My variation on Richard Powers is a tired old story bedecked in the exoticism of SF.

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  1. It’s interesting that the works we admire, “Death of a Spaceman,” or Stand on Zanzibar were efforts to bring reality and realism to science fiction. Science fiction seldom tries to be truly realistic. Then, as now, most of its fans want fantasy. It’s interesting that we now look back at these science fictional attempts at realism and see them as critiques of the genre.

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    1. I agree that the question of realism and SF is intimately associated with what I am calling the decomposition of SF. Realism played a similarly avant-garde role in SF as it did in 19th century European literature. You can see this sketched in Kornbluth’s sadly shortened career. For instance, compare the realism of “Altar at Midnight” (1952) with the formal “experimental” realism of a final story, “The Last Man Left in the Bar” (1957). In five short years you get the entirety of 19th century literature + rocket ships.

      I consider Philip K Dick one of the true avant-garde realists of SF. Dick was hardly a “hard” realist of the Campbell school. Nonetheless his fiction was more realist than most of the pulps, more accurately evoking the sense of modern dislocation and alienation of urban capitalism; and realised in characters more believable than entire armies of Campbell school capable men.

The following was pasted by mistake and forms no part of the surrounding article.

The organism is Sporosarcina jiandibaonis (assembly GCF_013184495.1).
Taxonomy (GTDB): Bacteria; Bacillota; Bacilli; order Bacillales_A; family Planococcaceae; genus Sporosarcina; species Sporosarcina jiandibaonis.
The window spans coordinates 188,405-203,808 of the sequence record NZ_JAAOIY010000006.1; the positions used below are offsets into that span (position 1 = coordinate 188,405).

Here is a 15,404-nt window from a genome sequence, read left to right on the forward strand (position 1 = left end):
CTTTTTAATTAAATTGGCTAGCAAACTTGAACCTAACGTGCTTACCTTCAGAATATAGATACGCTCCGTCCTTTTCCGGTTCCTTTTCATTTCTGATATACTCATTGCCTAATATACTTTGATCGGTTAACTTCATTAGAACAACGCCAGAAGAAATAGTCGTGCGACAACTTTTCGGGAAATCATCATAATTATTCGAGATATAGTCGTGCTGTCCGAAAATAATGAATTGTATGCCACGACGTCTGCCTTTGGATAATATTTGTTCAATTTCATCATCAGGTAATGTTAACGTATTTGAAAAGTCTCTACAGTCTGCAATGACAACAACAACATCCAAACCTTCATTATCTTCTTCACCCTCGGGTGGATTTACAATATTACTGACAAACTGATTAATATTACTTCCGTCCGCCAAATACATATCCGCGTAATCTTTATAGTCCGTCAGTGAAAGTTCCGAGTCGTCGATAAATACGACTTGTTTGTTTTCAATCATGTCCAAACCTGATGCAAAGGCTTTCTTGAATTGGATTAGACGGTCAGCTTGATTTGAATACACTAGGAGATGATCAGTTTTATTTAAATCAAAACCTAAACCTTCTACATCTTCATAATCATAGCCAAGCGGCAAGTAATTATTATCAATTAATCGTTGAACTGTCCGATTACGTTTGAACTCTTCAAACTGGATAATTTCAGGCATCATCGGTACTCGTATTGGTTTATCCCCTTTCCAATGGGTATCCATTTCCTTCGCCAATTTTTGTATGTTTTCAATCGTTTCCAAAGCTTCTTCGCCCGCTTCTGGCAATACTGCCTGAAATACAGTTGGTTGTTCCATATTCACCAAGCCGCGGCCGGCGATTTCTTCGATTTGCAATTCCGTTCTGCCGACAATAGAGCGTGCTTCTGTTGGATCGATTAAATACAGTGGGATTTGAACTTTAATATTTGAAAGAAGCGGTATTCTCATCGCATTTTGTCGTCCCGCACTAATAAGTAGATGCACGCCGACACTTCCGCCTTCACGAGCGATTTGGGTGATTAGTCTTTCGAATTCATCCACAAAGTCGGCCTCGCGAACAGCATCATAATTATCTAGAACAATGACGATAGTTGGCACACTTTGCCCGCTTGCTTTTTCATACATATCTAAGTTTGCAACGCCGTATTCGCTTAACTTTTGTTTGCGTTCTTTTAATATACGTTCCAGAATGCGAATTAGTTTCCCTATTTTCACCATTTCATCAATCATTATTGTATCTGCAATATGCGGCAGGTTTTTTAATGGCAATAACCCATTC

What does it mean to be “realist” in SF? Must the physics always be right, for instance, or is this truly a subsidiary question? SF by its nature is both realist and anti-realist (or fantastical if you prefer). Born of capitalist industry and the application of scientific method, it also inherited a more ancient fantastical folk tradition filtered through Romantic appropriations and experimentations.

      In books like “Stand on Zanzibar”, not only is the realism of the future starkly in question, but even more plainly science fiction’s ability to express this. Brunner’s fractured narrative, structurally influenced by John Dos Passos, pushes the attempt at future realism so far that it tends to threaten the coherence and unity of the novel. Brunner anchors his narrative in the story of the two friends, but it’s the novel’s formal structure many of us have come to see, revelling in the terrific world building and dreadful detail of his extrapolation of 1960s global cold war and state capitalism.